While there are some Canberra Raiders fans who would draw a distinct line at their public displays of support for their team, Sue Washington is definitely not one of them.
Not content with a bumper sticker or two, for three years she has been driving around Canberra with her Hyundai sports car completely wrapped in images of the Green Machine and its many captains.
And like some latter day Jane Bond, she has a special button beside the driver's seat for when rival fans pull alongside her at the lights and wave opposition jerseys at her.
One simple press and the Raiders' theme song belts out from behind the grille at maximum volume.
"They don't have an answer for that," she said with a laugh.
Ms Washington has been a huge fan from the early days at Seiffert Oval. Of all the players she has watched play down through the years, Mal Meninga rates as her favourite and his image takes pride of place on both sides of the car.
Protecting the striking vinyl wrap on her car - even from stray windscreen wiper fluid - is inconvenient but she's happy to grin and bear it.
"It makes people smile and I love it," she said.
The Canberra Raiders want fans to literally jump on the bandwagon bus to avoid parking fines and nightmares for what looms as the club's biggest home game in history.
Tickets will go on sale on Monday morning for the Raiders' grand final qualifier against the South Sydney Rabbitohs at Canberra Stadium.
The Friday-night fixture is expected to be a sell-out, with the Raiders working with the NRL and stadium staff to increase the capacity due to increased demand.
It's the first time Canberra has hosted an NRL preliminary final and a wave of lime green sausages, bread and cars have hit the capital's streets.
But big crowds means pressure on the ageing facilities at Canberra Stadium, including the lack of parking for the 25,000-seat venue.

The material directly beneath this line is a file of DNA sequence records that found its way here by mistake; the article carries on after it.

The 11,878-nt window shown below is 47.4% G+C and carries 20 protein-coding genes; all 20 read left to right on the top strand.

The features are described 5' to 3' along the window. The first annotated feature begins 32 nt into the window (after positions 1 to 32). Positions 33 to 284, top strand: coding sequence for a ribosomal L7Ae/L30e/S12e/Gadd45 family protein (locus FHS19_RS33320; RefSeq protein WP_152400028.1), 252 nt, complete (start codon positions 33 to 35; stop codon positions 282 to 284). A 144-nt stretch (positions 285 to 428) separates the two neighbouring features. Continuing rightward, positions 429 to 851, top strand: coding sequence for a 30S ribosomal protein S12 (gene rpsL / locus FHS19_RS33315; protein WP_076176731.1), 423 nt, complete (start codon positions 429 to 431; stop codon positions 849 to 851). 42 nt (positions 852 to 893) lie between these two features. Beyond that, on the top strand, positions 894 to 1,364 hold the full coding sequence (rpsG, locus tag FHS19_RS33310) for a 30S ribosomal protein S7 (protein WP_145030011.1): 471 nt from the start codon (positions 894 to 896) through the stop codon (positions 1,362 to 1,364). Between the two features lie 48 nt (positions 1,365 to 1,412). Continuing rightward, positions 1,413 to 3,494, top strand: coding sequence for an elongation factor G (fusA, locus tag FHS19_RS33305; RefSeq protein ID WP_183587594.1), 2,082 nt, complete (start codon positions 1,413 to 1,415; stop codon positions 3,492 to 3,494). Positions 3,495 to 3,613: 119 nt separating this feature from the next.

There are just 3000 official parking spots as part of the stadium precinct and fans were hit with $28,000 in fines as officers patrolled the surrounding streets when 20,256 attended a game last month.
That's why Raiders chief executive Don Furner is urging fans to jump on a free Green Machine bus from various spots around the city. The Raiders are also hoping to use the University of Canberra parking spots as an overflow and run a shuttle to the stadium.
"This is the biggest game in the club's history because we've never been able to do this before," Furner said.
"A lot people want to get there because it's a first and if we win, we're in the grand final. It's a massive game for us, it will be the biggest Viking clap ever and I think people want to be a part of it.
"We're talking to the ACT government and the stadium. No one wants to see anyone get fined, but clearly you can't just park where you'd like.
"But we're trying to minimise that with bus options. Getting to the game early is important ... we don't want anyone to get a fine. Just park responsibly, or double up in the car because it will be the biggest crowd for some years.
"It's also why we talk about how great a new stadium would be in the city. The light rail goes there, there's bars and restaurants ... but for the meantime, we've got a great intimidating stadium here and we want the crowd to make it intimidating."
Full Raiders members will get the first opportunity to buy tickets at 10am on Monday. Non-ticketed members are next at 1pm, then sales will open to the general public on Tuesday at 10am.
Ticket prices range from $85 in the most expensive category to $25 for a standing-room ticket. Members, however, will not be able to sit in the seats they have been in during the regular season because the NRL runs finals ticket sales.
The NRL has previously forced the Raiders to travel to Sydney to play in preliminary finals but relented this time.
Corporate packages were sold out last week and it is hoped the Raiders crowd will push towards the Canberra Stadium record of 28,753, which was set at the ACT Brumbies Super Rugby title win in 2004.
"There's something special about this one. Ordinarily this game would be in Sydney or Melbourne. It shows Canberra is growing up and the NRL sees us as a bigger region," Furner said.
"We've got a unique experience down here. We've got unbelievable support and the toughest spectators in the NRL. They're there in the minus temperature in winter and the heat in summer. We want to reward them and represent the city in the grand final."